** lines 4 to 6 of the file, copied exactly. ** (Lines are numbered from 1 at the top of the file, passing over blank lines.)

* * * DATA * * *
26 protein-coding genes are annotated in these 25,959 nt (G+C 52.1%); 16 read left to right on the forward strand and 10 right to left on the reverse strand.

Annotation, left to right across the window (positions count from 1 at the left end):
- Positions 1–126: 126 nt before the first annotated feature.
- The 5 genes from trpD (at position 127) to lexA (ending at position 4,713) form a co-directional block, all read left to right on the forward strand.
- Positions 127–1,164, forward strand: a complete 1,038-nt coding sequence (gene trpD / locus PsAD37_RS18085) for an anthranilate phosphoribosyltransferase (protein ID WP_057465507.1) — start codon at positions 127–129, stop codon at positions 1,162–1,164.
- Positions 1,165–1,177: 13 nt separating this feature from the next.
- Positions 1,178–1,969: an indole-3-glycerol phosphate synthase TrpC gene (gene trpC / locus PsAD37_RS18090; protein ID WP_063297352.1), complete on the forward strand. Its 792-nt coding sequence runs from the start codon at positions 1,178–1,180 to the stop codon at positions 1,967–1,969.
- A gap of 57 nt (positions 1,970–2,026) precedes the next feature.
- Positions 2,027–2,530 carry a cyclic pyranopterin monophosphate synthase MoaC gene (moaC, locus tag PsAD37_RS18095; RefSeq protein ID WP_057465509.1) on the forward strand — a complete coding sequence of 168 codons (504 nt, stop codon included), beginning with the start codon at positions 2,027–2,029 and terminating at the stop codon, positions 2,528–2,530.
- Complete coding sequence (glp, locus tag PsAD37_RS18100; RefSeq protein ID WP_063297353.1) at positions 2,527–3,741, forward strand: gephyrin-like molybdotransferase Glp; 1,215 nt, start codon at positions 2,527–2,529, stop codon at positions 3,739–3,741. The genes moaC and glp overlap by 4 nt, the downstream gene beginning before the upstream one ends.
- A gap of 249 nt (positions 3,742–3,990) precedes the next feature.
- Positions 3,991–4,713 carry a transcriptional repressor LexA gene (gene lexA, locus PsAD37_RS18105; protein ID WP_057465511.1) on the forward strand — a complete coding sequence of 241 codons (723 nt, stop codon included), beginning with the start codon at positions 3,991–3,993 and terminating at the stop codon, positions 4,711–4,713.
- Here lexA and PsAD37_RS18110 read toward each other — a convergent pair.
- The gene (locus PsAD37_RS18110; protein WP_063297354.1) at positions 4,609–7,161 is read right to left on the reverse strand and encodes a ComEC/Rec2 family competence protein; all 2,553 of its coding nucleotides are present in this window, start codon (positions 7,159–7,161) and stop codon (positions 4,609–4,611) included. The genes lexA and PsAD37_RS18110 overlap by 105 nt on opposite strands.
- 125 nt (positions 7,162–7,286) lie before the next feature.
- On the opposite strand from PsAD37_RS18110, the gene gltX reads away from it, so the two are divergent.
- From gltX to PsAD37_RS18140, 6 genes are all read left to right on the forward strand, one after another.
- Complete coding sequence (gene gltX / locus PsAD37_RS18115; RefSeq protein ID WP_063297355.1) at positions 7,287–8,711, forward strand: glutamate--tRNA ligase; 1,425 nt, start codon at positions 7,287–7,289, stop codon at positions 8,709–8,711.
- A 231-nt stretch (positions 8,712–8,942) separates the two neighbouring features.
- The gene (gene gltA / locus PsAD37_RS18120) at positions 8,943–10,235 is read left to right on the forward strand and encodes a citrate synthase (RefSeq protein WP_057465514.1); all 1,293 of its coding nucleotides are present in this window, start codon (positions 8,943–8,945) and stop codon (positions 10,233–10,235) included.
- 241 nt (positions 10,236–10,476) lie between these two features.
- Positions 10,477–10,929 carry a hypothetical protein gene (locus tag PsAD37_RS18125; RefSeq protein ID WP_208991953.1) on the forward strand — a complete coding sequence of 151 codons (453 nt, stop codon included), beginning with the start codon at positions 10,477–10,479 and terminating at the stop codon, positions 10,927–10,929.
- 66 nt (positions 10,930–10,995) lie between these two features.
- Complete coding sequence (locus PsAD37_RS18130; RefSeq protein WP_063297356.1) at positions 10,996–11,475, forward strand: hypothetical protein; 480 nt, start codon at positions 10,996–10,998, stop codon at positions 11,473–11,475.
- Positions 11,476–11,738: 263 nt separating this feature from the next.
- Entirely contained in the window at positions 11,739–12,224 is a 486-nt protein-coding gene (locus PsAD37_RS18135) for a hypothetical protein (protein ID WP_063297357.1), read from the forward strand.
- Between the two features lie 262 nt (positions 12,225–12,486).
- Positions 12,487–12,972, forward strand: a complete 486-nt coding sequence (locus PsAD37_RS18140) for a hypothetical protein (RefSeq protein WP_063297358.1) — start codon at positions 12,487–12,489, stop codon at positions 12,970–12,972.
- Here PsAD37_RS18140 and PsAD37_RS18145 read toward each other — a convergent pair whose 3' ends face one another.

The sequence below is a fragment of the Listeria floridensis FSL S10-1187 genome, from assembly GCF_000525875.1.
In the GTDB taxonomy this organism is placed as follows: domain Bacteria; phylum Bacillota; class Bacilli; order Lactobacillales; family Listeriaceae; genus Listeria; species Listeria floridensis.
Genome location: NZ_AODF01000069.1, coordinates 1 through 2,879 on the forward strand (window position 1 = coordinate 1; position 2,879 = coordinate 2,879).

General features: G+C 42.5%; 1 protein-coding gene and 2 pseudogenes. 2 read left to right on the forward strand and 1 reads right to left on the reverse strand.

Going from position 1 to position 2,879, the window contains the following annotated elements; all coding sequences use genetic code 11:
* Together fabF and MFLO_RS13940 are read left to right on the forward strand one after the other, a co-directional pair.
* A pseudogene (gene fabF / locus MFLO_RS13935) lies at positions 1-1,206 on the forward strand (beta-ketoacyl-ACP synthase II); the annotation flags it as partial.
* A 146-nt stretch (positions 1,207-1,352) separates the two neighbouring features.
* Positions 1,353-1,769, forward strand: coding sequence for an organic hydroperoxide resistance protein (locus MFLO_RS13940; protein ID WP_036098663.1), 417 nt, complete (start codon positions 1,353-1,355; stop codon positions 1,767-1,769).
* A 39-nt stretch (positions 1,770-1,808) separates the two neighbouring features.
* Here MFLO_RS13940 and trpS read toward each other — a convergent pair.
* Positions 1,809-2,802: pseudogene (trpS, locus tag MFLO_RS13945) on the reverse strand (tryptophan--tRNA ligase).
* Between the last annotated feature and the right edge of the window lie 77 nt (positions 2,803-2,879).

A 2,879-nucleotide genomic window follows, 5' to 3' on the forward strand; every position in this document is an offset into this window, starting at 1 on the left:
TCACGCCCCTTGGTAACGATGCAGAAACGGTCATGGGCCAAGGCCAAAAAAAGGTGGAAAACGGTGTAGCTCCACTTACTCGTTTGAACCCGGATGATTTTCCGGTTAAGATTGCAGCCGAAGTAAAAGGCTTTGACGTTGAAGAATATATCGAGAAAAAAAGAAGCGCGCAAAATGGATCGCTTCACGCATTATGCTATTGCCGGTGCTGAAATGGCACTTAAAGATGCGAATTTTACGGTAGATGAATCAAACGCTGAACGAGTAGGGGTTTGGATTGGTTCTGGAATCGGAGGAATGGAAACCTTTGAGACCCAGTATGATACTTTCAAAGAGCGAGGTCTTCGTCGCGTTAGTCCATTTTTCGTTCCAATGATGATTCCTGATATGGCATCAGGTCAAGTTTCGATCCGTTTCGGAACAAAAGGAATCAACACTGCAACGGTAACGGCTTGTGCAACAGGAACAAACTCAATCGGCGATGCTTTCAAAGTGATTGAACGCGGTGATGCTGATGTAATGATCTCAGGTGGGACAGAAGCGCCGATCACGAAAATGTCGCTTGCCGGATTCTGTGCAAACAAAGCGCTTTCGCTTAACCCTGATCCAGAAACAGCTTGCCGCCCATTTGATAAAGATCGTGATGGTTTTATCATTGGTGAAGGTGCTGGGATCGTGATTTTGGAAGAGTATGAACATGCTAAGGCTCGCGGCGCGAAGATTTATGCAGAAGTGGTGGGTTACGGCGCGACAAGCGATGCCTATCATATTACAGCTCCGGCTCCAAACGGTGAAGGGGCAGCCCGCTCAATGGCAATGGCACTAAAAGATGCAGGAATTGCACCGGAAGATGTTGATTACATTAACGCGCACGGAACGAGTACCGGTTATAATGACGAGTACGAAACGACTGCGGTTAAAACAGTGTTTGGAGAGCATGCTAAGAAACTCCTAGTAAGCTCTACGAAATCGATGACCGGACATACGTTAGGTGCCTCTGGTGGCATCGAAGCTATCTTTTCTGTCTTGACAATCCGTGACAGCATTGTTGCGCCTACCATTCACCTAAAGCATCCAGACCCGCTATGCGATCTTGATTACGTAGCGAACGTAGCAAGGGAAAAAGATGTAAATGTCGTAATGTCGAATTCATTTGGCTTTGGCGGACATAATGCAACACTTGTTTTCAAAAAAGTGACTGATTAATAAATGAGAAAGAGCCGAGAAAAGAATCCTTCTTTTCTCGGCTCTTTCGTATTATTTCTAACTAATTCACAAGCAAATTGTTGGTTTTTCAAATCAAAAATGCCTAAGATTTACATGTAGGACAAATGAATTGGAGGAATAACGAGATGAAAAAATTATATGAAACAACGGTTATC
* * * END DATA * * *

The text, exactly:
- The 5 genes from trpD (at position 127) to lexA (ending at position 4,713) form a co-directional block, all read left to right on the forward strand.
- Positions 127–1,164, forward strand: a complete 1,038-nt coding sequence (gene trpD / locus PsAD37_RS18085) for an anthranilate phosphoribosyltransferase (protein ID WP_057465507.1) — start codon at positions 127–129, stop codon at positions 1,162–1,164.
- Positions 1,165–1,177: 13 nt separating this feature from the next.